What Are Friendly Hands?
"Friendly hands" is a term used to describe investors in an initial public offering (IPO) who will likely hold onto the security for a long time.
Friendly hands are not interested in purchasing the new issue with the hopes of flipping the shares for a quick profit. Long-term investment in IPOs tends to reduce stock volatility, thus promoting stability that could then draw in other investors.
- Friendly hands are institutional investors who will hold the shares they buy in an IPO for the long term.
- IPO underwriters seek friendly hands to reduce the chances they will need to step in and stabilize the shares once launched.
- As much as possible in an IPO, a limited amount of shares will be directed into friendly hands in order to stabilize the stock price.
- The opposite of friendly hands is a flipper, who is more interested in profiting from a hot IPO issue by selling it almost immediately after purchasing it.
- Investors who demonstrate consistent friendly behavior position themselves favorably to get larger allocations for future highly-coveted IPOs.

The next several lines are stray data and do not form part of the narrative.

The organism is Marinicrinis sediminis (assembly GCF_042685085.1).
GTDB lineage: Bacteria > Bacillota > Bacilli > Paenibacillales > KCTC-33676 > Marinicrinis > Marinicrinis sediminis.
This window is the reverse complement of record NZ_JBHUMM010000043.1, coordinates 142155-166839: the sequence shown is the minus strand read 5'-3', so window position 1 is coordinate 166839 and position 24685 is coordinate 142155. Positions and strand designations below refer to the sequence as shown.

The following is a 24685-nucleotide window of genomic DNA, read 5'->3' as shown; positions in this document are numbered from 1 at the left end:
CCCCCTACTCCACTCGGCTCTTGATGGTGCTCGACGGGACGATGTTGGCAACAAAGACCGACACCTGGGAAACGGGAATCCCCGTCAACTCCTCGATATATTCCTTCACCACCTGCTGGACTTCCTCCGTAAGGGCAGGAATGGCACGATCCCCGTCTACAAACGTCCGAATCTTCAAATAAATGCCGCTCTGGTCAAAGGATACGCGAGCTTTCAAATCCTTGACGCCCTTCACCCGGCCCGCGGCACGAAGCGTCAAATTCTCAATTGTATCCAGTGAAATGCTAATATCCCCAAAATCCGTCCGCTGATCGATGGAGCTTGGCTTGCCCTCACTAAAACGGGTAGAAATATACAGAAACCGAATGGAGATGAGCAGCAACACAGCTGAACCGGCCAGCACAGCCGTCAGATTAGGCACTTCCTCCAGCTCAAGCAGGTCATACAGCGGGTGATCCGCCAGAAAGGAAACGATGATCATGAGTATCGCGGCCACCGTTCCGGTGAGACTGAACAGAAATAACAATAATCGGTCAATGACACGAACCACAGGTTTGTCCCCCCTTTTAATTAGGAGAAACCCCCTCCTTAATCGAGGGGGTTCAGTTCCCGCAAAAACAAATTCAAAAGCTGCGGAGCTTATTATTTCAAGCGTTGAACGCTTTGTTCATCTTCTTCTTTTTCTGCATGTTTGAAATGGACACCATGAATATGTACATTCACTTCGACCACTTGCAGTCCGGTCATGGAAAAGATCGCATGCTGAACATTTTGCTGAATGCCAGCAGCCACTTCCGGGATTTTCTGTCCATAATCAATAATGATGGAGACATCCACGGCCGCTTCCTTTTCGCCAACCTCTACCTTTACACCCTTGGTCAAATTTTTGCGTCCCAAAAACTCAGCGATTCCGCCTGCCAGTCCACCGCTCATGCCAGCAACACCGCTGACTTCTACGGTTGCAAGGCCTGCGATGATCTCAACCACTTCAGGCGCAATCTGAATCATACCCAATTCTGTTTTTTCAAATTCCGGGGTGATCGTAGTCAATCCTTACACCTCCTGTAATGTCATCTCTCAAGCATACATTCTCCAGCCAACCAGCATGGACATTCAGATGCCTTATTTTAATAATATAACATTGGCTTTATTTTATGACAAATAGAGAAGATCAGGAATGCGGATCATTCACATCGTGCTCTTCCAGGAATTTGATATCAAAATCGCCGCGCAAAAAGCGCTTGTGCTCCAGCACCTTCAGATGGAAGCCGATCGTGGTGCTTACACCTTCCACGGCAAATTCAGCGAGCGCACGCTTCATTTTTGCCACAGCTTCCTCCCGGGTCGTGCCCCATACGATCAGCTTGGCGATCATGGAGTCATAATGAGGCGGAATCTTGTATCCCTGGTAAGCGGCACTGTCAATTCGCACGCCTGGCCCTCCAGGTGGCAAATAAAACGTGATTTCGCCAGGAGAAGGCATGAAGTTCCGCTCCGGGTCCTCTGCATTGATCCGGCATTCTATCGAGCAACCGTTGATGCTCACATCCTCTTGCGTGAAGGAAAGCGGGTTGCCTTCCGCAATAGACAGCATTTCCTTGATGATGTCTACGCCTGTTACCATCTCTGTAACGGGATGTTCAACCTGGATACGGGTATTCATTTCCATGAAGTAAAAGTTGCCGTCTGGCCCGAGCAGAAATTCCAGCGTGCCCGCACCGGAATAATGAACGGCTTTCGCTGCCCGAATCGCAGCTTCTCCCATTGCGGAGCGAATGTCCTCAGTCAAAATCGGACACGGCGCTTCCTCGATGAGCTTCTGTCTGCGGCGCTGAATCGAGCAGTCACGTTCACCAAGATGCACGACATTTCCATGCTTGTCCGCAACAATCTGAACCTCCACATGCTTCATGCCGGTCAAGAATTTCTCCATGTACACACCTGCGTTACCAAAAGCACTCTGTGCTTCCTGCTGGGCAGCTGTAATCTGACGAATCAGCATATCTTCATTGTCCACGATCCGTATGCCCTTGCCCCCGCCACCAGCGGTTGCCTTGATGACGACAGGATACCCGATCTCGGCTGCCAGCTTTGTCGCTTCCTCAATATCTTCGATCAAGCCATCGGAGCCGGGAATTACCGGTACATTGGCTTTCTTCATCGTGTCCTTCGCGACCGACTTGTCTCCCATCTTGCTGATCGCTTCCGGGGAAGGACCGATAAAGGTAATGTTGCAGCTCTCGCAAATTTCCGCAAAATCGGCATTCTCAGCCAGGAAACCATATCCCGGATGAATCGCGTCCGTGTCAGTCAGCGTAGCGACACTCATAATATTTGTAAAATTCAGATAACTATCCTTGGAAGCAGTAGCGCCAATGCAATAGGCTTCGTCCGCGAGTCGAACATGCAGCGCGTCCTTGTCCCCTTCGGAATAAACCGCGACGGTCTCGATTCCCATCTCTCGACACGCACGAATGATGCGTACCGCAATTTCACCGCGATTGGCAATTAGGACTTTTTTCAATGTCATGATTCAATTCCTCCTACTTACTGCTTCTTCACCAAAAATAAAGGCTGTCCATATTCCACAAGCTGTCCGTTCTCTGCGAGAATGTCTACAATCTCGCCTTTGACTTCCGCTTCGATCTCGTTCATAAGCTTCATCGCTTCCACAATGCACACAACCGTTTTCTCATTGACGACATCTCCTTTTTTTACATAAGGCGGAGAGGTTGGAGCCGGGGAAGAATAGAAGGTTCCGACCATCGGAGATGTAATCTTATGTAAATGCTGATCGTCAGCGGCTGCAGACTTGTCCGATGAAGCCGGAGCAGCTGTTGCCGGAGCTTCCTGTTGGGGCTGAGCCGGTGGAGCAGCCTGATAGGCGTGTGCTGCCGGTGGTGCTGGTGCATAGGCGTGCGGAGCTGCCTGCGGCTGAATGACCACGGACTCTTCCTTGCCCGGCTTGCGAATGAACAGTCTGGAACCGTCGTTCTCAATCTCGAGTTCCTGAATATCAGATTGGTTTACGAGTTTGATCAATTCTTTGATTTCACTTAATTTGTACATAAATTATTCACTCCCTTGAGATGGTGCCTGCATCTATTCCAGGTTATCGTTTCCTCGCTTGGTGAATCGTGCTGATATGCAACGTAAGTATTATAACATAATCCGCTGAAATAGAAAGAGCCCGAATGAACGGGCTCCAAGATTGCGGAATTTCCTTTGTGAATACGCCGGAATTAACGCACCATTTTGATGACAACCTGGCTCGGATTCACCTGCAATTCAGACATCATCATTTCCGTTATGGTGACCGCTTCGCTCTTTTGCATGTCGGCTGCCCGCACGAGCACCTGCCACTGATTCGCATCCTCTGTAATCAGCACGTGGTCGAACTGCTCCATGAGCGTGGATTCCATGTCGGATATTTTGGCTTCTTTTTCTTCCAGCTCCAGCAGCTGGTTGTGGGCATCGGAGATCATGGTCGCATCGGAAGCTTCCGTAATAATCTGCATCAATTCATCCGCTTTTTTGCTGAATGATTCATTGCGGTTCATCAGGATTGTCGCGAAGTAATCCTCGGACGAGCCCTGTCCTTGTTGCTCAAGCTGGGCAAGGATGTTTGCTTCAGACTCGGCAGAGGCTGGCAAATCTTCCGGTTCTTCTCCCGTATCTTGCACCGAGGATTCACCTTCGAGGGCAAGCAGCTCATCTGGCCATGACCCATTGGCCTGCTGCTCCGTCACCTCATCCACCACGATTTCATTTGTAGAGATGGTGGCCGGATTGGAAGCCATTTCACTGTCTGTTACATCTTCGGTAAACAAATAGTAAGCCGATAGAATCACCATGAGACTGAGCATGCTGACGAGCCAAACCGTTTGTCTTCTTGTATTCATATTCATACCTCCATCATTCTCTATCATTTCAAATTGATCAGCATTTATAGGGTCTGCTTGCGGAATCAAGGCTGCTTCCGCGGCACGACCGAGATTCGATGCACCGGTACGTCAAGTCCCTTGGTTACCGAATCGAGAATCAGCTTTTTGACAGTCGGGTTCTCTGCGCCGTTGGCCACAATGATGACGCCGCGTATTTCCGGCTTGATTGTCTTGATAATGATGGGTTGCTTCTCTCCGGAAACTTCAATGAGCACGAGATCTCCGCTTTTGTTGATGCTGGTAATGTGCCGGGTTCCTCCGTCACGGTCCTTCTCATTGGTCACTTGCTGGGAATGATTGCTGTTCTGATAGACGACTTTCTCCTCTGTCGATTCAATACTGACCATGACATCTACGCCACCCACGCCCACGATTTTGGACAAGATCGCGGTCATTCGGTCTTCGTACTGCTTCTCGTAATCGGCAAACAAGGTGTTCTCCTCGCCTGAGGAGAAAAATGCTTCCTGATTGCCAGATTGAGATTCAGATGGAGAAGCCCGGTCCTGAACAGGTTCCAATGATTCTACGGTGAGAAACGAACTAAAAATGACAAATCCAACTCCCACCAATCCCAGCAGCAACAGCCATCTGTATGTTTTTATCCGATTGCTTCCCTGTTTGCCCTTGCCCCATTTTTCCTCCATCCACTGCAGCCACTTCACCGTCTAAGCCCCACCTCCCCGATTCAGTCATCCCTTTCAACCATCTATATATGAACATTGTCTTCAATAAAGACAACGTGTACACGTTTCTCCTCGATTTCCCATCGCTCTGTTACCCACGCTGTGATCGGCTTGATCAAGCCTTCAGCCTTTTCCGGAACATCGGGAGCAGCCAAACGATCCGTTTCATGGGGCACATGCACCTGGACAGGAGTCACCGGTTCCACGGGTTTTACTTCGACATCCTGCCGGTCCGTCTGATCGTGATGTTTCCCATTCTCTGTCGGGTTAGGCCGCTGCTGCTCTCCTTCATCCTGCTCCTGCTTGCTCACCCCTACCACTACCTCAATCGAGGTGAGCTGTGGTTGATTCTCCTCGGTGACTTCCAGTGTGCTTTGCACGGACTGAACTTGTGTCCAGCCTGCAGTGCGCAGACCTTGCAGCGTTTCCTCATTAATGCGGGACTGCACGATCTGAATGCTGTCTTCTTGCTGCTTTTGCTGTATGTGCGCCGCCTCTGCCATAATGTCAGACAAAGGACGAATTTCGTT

Understanding Friendly Hands
In the book-building phase for an IPO, the underwriter will traverse the country (or world in some cases) with members of company management on what is known as roadshows.
The intent is to market new shares to institutional investors who will place large blocks of shares in long-term portfolios. Companies that go public do not want their stock to be played with, and the underwriters and distribution group prefer not to engage in price stabilization upon launching the IPO into the market.
Therefore, as much as possible, allotments of a limited number of available shares will be directed into friendly hands. The opposite of friendly hands is a flipper, who is more interested in profiting from a hot IPO issue by selling it almost immediately after purchasing it from the underwriter or a member of the distributing syndicate.
Friends With Benefits
Institutional investors who demonstrate consistent friendly behavior with IPO participation place themselves in favorable positions for future highly-coveted IPOs. By showing they are committed to owning shares for the long term, they will likely receive better allocations than flippers for a hot issue.
In fact, flippers may get zeroed out entirely on an underwriter's book. As a company matures in the public markets, friendly hands may even be consulted by the company about corporate governance matters or key strategic issues.